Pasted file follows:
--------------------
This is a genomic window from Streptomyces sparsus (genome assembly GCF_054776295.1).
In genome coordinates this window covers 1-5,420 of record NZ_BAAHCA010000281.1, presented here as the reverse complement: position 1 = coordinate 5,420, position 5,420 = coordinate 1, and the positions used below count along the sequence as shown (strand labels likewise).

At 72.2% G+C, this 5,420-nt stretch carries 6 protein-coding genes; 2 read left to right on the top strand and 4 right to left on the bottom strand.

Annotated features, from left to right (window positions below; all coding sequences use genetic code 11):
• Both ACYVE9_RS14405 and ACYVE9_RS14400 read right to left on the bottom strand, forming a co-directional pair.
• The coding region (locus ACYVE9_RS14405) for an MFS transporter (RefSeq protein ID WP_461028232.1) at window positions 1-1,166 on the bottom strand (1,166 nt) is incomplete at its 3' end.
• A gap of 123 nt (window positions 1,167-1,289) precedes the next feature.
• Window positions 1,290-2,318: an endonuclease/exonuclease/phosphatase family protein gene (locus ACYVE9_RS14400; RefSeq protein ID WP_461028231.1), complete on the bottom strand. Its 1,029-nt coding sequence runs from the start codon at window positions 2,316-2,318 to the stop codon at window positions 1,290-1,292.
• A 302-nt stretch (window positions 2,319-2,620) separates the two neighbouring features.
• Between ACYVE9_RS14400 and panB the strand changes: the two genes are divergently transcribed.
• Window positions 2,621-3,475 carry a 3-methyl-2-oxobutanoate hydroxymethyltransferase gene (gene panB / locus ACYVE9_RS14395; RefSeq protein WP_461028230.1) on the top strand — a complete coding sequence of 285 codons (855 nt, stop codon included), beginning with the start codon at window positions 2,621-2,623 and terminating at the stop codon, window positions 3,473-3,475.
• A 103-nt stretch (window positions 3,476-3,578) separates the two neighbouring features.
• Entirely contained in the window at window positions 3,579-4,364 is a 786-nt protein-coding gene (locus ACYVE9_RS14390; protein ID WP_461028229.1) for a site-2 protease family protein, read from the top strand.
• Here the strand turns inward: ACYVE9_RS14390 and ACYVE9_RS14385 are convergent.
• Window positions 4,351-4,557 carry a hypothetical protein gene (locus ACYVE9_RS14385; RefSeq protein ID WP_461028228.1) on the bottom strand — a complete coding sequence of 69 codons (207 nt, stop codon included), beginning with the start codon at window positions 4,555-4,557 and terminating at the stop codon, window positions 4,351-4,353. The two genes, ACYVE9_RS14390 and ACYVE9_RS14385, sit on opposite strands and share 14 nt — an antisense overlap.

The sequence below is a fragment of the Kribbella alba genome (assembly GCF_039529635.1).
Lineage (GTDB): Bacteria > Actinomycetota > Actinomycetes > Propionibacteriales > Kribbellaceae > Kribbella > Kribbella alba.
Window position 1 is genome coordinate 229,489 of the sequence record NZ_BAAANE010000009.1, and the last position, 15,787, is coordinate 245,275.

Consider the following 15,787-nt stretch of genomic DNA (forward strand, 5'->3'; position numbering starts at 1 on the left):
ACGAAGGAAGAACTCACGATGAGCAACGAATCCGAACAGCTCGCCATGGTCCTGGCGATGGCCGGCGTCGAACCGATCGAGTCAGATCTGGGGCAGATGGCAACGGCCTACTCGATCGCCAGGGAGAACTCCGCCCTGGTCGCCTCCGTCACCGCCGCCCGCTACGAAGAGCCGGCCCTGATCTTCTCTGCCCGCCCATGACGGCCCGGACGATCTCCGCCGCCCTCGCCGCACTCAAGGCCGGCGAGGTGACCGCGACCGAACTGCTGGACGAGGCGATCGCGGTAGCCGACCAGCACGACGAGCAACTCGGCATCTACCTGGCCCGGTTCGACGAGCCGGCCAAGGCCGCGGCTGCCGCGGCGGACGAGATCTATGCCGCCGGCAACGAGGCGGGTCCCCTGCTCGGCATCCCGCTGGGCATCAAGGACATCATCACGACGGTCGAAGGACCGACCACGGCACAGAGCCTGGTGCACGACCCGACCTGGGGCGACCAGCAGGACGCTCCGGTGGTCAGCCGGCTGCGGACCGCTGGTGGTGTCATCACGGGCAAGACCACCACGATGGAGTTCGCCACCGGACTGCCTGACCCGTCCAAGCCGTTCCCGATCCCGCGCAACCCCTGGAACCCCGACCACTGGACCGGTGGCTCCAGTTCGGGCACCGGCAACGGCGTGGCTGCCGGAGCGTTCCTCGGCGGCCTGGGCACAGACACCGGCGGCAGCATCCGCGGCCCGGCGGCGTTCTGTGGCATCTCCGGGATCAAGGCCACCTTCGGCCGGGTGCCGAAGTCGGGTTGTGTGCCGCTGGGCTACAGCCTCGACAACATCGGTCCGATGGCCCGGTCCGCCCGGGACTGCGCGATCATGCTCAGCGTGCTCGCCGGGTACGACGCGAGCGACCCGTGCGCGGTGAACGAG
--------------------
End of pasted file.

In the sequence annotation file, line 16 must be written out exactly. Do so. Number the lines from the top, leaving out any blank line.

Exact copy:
The sequence below is a fragment of the Kribbella alba genome (assembly GCF_039529635.1).